Kickin’ It with Kindle Kids’ Book Creator

Kindle Kids' Book Creator LogoI never dreamed of writing a children’s book — didn’t think it was my style. Well, a little ducky changed that. Her name is Sevy, and she caused me a whole heap of trouble as a duckling. I’d posted her exploits on Facebook and everyone kept urging me to write a children’s book. Okay, I did. The print version had its headaches with formatting, bleed, and such, but it’s out there. The eBook, however: I could never get the formatting right for some reason, so I ignored it for a couple of years.

Enter the mighty Amazon and the Kindle Kids’ Book Creator. This is a free download that you can pluck from the KDP login page. There’s also a short (video) on the KDP website that’s pretty helpful.

Once you have it downloaded, open it up, kick the tires and take it for a test drive. There’re two simple prompts at the bottom: Open an existing book, or, Create a new kids’ book.

Kindle Kids' Book Creator opening screenLet’s create a new book.  The first screen you see is a welcome screen with a quick self-tutorial to get you started. Yes, read it through at least once, there’s helpful info there.

Kindle Kids' Book Creator create a kids bookOnce you’re past the welcome screen, you’ll be directed to the metadata screen. In order to get past this screen, you must select (or create) a blank folder where the data can be dumped.

Kindle Kids' Book Creator book detailsFrom the metadata page, you’re taken to the book-building area. And the next screen you encounter is the layout area.

Kindle Kids' Book Creator book orientationSelect how you want the book to look. Keep in mind, not everyone has ultra-fancy eReaders. After you have entered all the details, go to the options page where you have two choices: 1. to upload a manuscript with the cover already included; or 2. Upload a cover and then upload the manuscript — that’s the option I found easiest.

Kindle Kids' Book Creator import bookIf you pick option 2, you’ll be asked to upload a cover image from your files.

Kindle Kids' Book Creator add coverNote that at the bottom, it says to Start Adding Pages. If you have your book already saved as a PDF, it’s easy cheesy. The one thing you must remember (especially if you converted your PDF from a Word doc) is to make sure there are SECTION BREAKS at the end of each page. If you don’t have them, your book will run together and be a mashed up mess. (I speak from experience!).

There will be a prompt for you to grab the document you want to import (somewhere on your computer). Select the PDF file and it will upload to the program. Have patience, it can take a minute or two. Once loaded, you will see this:

Kindle Kids' Book Creator add pageNow, if you don’t already have text in your document and you’ve uploaded just your images, there’s a neat little tool called ADD POPUP. This will allow you to add pop-up text to your book — so when a finger or mouse is moved over it, the text pops up and becomes larger. Don’t do this if you have text in the manuscript already — it makes a mess!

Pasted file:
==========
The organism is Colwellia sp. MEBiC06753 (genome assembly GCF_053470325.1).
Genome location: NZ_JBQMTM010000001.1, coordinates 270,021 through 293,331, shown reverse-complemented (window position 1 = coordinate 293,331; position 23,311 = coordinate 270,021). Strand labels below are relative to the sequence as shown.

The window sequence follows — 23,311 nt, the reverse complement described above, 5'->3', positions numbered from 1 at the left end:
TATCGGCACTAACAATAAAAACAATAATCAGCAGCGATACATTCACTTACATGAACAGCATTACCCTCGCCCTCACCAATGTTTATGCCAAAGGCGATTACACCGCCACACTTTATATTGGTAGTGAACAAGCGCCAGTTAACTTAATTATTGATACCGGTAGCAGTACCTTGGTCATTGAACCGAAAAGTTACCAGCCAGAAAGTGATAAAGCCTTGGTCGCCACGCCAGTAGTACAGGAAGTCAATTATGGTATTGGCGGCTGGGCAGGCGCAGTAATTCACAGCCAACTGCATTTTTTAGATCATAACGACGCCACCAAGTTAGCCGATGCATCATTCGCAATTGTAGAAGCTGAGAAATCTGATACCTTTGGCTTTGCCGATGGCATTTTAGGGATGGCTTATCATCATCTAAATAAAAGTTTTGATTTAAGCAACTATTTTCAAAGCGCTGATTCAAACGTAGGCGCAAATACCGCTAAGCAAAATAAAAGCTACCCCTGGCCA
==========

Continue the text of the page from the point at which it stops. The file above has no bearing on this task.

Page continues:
Kindle Kids' Book Creator add popupIndex through the entire book to make sure everything is where you want it. If not, you’ll have to go back to your existing word document and make changes, save it again as a PDF, and start over.

Kindle Kids' Book Creator navigate pagesOnce you’re happy with everything, click the FILE button in the corner and select Save for Publishing.

Kindle Kids' Book Creator save for publishingYour previously selected destination folder will pop up and you can save it right then and there. If you’re ready to publish on KDP, go to the site, log on, and enter the book info. When you get to the part of Browse for your book, go to the folder and select the icon with the cute little blue book. That’s your PRC (mobi) file.

Once loaded, you’ll be asked to preview the book — oh, yes, definitely! This is the make or break point. If there’s something wrong on the preview, it’ll show up to the readers. So if you see something, fix it, and upload a new version. Just don’t forget to delete all the old files off your computer prior to saving the new one, or the old versions will keep loading and messing you up (again, I speak from experience). You can usually find them in My Publications and My Kindle Content folders in your documents tab.

So there you have it, a quick and surprisingly clean way to upload a children’s book that won’t have you tearing out your hair. KDP also has other resources for publishing other types of eBooks, like comics and such. I’m glad I didn’t chicken out and not publish my children’s eBook; it’s been a learning experience and something I’ll be using in the future with some of my own clients.

Author: Kathy Rowe (K. Rowe)

K. Rowe is an experienced and prolific multi-genre author. She draws from over twenty years of active military service, stationed at various bases around the U.S.A. and in Europe. She retired as a Master Sergeant in the U.S. Air Force. Kathy now lives in eastern Kentucky with her husband. Learn more about Kathy from her blog, and her Amazon author page.

9 thoughts on “Kickin’ It with Kindle Kids’ Book Creator”

    1. I have 2 kids (on kin, one friend) who are glued to their smart devices- one is 3 and one just turned 5. So I guess kids ebooks are here to stay.

  1. Oh, that’s good to know. My children were interested in writing a children’s book, and a tool like that would be very helpful in getting it formatted correctly.

    1. Doing it via the PDF version seemed to be the easiest. You can import images and then add text, but I already had the client’s book in PDF.

    1. LOL! Well, if I didn’t deliver something on time, Kat and EM would’ve sentenced me to 2 weeks of gruel rations. Although I do need to drop a few pounds…

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